After months of uncertainty about unemployment pay and whether the $600 supplemental federal benefit would be extended, Michigan claimants learned last week that they may be eligible to receive an extra $300.
The announcement was met with both relief and confusion by unemployment recipients and economists.
“I find this all odd and complex,” said Michele Evermore, senior policy analyst of the Washington, D.C., nonprofit National Employment Law Project.
That’s because funding for the supplemental benefit comes from the Federal Emergency Management Agency (FEMA) and is made available through an executive order signed by President Donald Trump. Trump made the money available after Congress failed to agree on a new coronavirus stimulus package.
The $300 weekly benefit will be retroactive to Aug. 1. Beyond that, many details are unknown, such as when claimants will start receiving the funds, who is eligible and how long they’ll last.
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The implementation of the benefits could take longer than three weeks, said Jason Moon, a spokesman for the Michigan Unemployment Insurance Agency. The three-week timeline comes from the White House, he said, but based on conversations with other states that are implementing the program, it could take longer. He said the agency is doing everything possible to shorten that timeline.
Benefit offers relief
One aspect of the program most claimants and economists are sure about: Extra benefits are needed.
“The fact is Michigan has lost a lot of jobs,” said Mike McWilliams, an economic forecasting specialist at the University of Michigan. “Although the unemployment rate has improved more quickly than expected, it’s still at 9% and that’s really high. People who lost their jobs need all the help they can get.”
McWilliams said unemployed workers in Michigan spent 73 cents per dollar they received in benefits this year. Michigan residents are expected to receive $3 billion in extra income if the $300 in supplemental benefits is extended for the rest of the year.
“This is why consumer spending has held up in Michigan,” he said. “That spending has kept Michigan’s economy going.”
The $300 benefit could have been higher. Under the program, states can increase the weekly supplement to $400, by paying an extra $100 a week in state funds. Michigan, like many states, opted not to do this, citing an ongoing budget crunch.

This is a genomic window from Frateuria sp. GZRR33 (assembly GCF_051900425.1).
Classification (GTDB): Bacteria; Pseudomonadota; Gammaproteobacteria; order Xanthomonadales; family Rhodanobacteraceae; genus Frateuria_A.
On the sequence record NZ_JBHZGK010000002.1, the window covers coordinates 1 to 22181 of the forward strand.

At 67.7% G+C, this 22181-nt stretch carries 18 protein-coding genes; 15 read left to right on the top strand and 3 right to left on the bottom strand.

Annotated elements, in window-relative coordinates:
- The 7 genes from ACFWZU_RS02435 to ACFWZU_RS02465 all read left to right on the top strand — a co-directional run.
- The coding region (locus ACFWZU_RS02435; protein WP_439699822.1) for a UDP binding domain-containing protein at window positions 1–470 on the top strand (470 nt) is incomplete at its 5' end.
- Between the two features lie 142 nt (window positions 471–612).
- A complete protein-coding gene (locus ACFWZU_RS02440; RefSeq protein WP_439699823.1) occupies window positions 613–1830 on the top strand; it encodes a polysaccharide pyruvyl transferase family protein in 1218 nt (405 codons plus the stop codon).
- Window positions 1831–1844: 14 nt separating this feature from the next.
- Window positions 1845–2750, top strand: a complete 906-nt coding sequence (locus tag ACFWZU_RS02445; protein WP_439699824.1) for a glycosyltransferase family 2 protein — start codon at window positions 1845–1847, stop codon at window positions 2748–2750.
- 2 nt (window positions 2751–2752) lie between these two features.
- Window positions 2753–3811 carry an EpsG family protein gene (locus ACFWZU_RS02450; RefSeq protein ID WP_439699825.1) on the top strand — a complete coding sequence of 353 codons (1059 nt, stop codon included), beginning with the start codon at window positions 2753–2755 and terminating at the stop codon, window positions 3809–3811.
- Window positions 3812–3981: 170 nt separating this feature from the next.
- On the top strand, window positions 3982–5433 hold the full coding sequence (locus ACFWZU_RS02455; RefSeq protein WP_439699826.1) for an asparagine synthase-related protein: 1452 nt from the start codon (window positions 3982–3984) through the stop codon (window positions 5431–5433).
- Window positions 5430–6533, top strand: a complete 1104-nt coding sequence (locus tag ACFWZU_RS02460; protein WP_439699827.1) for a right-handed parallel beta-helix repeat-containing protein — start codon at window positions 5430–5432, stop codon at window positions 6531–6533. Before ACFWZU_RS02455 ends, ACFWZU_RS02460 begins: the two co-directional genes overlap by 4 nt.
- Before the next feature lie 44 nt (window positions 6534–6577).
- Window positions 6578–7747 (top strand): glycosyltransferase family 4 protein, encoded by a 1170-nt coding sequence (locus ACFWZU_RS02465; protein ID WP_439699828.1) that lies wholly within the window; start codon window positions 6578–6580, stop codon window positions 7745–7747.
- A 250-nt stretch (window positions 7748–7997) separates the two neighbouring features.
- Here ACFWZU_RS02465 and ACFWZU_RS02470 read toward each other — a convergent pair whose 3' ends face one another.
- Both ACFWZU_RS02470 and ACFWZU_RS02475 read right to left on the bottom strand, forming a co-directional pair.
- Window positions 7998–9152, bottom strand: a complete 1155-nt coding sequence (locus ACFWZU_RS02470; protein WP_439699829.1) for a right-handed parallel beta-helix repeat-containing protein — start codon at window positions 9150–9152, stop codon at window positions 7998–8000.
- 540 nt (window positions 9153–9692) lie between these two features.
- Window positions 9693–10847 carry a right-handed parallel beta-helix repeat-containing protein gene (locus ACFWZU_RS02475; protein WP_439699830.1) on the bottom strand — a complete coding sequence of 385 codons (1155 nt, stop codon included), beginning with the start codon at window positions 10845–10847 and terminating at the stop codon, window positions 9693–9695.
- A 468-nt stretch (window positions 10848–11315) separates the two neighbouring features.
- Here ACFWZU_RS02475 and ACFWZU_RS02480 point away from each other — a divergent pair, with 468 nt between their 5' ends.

Susan Houseman, a labor economist and vice president of Upjohn Institute for Employment Research in Kalamazoo, is not surprised because of the state’s fiscal situation. Still, while “the benefits are less generous, they are not anything to sneeze at.”
“It’s not a trivial sum for low-wage workers,” she said.
But not everyone thinks it’s enough
For some workers who were already receiving less money in unemployment benefits compared with their earnings before the pandemic, the $300 extra unemployment benefit caused both relief and disappointment.
Ken Leland, who owns a recruiting business in Grand Rapids, said he’s glad to know the federal benefit “is not nothing,” but wishes the government was providing more money.
Leland’s business operates by word of mouth and in-person meetings with clients — he doesn’t have an online presence. The pandemic has caused hiring to slow and people to stay home, leading to a decline in income for Leland.
Typically he wouldn’t receive unemployment benefits, but he was able to get Pandemic Unemployment Assistance benefits that cover self-employed workers. He used the $150 in state benefits along with the $600 in federal benefits to cover his mortgage payments, food and medical bills.
“I was able to keep my standard of living,” Leland, 62, said. “I can’t do that now” without the extra $600 in unemployment benefits.
The $300 will offer him some cushion, he said. “It provides some assurance.”
And it may not last
Not all claimants like Leland are eligible for the benefit, however. Filers must receive at least $100 in weekly unemployment benefit payments to be eligible for the federal money.
Evermore estimates about 1 million Michigan residents will be eligible, the vast majority of claimants, but still, some will be left out.
Even if a claimant does receive the benefit, it may not last long.
McWilliams thinks the money could run out as soon as September.
“There’s already uncertainty in the fall with students going back to school and people are worried about new coronavirus outbreaks and what will that mean,” he said. “All of that uncertainty means people will be cautious, but they have expenses and bills to cover.”
Trump’s executive order caps spending on the program at $44 billion. That money comes from the same pot used to provide relief in disasters, like Hurricane Laura, which hit parts of Louisiana on Thursday and left a wide path of destruction, Evermore noted.
“States may find that just as they get this up and running, they may run out of money,” she said.
It is still possible that Congress could revive the original $600 unemployment benefit, or a lesser amount, or appropriate more money to the $300 weekly replacement benefit.
McWilliams is optimistic a deal could get passed in September that would extend through the end of the year.
Matt Roling, executive director of the Office of Business Innovation at Wayne State University, is hopeful that it’s for the full $600.
“The federal benefit did what it was supposed to do,” Roling said. “People could go about (their) lives while not having to be at work and spread the virus. We’re taking that away but we haven’t solved the underlying problem.”
He said anything less than the $600 weekly benefit could have a serious, detrimental impact to the average American household budget.
“Unless the virus goes away, they are going to have to come up with something else,” said Roling. “This is a car that’s about to drive off the cliff.”
Contact Adrienne Roberts: firstname.lastname@example.org.